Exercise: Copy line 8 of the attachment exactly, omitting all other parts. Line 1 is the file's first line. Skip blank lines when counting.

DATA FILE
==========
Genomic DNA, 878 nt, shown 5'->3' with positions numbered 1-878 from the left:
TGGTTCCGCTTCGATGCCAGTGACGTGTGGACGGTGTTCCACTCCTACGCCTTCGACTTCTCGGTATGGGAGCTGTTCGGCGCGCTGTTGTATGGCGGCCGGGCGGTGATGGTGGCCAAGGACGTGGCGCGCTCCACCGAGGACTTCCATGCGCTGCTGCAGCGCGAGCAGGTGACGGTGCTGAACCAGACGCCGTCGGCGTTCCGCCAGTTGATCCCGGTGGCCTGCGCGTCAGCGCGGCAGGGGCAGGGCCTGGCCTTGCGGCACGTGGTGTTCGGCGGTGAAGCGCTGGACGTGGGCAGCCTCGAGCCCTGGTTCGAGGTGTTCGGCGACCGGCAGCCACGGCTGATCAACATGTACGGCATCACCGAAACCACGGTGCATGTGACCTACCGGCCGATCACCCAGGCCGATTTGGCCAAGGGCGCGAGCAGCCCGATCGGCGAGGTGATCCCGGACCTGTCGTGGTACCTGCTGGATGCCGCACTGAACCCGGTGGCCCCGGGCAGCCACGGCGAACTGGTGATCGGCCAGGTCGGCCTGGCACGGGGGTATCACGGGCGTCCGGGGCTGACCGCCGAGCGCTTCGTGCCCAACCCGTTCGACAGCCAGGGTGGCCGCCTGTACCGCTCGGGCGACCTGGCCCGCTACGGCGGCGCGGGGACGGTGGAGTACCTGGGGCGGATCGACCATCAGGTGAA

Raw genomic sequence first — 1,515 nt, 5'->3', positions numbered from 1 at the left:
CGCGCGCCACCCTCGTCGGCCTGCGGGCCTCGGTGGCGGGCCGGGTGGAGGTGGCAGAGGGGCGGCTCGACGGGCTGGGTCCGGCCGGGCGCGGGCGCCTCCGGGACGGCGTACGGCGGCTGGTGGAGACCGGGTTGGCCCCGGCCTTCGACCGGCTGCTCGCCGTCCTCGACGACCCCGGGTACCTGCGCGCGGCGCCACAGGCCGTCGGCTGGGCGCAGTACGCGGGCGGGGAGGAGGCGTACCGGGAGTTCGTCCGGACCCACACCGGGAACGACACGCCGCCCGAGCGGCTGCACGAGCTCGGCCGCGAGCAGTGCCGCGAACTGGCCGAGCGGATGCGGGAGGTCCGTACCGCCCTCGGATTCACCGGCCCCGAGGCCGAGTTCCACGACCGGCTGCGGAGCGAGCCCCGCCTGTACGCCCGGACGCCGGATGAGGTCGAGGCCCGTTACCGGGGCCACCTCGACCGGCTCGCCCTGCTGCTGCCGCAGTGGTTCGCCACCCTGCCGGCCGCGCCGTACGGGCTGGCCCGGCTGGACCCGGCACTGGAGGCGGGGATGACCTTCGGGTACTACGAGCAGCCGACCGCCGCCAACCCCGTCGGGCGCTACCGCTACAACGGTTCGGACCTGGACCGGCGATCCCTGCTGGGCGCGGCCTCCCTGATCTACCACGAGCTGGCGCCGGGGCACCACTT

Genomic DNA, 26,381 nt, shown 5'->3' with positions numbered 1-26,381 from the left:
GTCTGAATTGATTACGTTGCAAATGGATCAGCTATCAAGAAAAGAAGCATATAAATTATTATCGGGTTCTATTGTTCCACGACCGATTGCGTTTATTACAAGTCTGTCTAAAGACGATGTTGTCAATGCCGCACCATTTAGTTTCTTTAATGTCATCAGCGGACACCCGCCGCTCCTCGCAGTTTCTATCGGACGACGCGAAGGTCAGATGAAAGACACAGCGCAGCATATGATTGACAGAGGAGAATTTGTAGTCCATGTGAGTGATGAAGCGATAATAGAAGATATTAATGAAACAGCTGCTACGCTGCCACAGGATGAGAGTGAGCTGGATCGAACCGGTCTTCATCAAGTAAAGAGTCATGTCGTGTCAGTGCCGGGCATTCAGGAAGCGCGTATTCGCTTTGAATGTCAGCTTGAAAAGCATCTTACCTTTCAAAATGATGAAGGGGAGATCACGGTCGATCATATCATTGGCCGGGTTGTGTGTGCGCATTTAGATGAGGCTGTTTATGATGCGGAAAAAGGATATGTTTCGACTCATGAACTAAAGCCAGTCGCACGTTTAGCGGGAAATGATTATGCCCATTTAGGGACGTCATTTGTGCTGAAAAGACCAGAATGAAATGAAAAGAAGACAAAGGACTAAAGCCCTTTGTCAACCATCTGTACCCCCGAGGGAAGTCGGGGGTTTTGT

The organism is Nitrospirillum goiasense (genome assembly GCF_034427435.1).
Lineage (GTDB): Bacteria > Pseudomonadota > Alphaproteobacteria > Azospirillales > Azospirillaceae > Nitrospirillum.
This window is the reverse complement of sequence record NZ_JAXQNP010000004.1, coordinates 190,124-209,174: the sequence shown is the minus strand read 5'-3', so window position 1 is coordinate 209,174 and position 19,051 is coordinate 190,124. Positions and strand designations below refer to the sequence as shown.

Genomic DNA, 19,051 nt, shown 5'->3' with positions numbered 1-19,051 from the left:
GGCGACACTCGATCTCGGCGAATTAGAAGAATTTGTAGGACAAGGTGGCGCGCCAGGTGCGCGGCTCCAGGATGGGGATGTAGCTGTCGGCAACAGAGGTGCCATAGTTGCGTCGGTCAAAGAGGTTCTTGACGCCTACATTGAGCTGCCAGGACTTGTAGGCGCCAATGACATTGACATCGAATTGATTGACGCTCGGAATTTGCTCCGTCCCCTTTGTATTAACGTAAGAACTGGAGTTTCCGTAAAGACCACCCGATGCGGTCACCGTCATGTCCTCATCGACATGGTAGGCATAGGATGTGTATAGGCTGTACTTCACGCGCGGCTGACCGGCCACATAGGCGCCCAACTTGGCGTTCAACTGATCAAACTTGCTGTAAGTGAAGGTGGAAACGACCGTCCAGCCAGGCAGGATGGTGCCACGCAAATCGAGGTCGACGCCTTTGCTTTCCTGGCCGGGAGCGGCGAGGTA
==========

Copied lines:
Lineage (GTDB): Bacteria > Pseudomonadota > Alphaproteobacteria > Azospirillales > Azospirillaceae > Nitrospirillum.